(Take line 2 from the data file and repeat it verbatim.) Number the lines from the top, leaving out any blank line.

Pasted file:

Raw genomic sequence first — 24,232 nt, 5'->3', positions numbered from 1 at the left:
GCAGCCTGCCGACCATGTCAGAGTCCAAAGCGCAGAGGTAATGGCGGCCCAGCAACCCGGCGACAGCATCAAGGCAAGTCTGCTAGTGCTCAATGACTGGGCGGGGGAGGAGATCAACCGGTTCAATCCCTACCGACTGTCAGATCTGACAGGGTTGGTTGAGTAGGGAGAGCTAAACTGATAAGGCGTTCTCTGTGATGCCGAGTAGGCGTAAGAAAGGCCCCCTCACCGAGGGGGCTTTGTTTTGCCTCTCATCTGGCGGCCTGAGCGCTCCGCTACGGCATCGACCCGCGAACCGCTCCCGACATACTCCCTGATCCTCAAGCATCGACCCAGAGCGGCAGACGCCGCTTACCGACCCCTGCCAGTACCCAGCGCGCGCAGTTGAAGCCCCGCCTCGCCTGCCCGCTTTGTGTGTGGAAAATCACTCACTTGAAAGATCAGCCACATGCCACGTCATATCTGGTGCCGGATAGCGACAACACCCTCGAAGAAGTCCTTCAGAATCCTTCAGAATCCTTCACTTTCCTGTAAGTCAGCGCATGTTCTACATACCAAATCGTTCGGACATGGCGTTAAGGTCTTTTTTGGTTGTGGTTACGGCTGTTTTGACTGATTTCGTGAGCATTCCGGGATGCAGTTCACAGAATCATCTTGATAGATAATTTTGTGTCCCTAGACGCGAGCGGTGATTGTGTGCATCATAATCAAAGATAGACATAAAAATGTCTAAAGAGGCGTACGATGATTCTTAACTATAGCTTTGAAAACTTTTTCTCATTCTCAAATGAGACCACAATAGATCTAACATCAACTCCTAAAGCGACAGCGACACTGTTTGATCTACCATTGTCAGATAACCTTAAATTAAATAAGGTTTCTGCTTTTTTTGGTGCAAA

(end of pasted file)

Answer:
GCAGCCTGCCGACCATGTCAGAGTCCAAAGCGCAGAGGTAATGGCGGCCCAGCAACCCGGCGACAGCATCAAGGCAAGTCTGCTAGTGCTCAATGACTGGGCGGGGGAGGAGATCAACCGGTTCAATCCCTACCGACTGTCAGATCTGACAGGGTTGGTTGAGTAGGGAGAGCTAAACTGATAAGGCGTTCTCTGTGATGCCGAGTAGGCGTAAGAAAGGCCCCCTCACCGAGGGGGCTTTGTTTTGCCTCTCATCTGGCGGCCTGAGCGCTCCGCTACGGCATCGACCCGCGAACCGCTCCCGACATACTCCCTGATCCTCAAGCATCGACCCAGAGCGGCAGACGCCGCTTACCGACCCCTGCCAGTACCCAGCGCGCGCAGTTGAAGCCCCGCCTCGCCTGCCCGCTTTGTGTGTGGAAAATCACTCACTTGAAAGATCAGCCACATGCCACGTCATATCTGGTGCCGGATAGCGACAACACCCTCGAAGAAGTCCTTCAGAATCCTTCAGAATCCTTCACTTTCCTGTAAGTCAGCGCATGTTCTACATACCAAATCGTTCGGACATGGCGTTAAGGTCTTTTTTGGTTGTGGTTACGGCTGTTTTGACTGATTTCGTGAGCATTCCGGGATGCAGTTCACAGAATCATCTTGATAGATAATTTTGTGTCCCTAGACGCGAGCGGTGATTGTGTGCATCATAATCAAAGATAGACATAAAAATGTCTAAAGAGGCGTACGATGATTCTTAACTATAGCTTTGAAAACTTTTTCTCATTCTCAAATGAGACCACAATAGATCTAACATCAACTCCTAAAGCGACAGCGACACTGTTTGATCTACCATTGTCAGATAACCTTAAATTAAATAAGGTTTCTGCTTTTTTTGGTGCAAA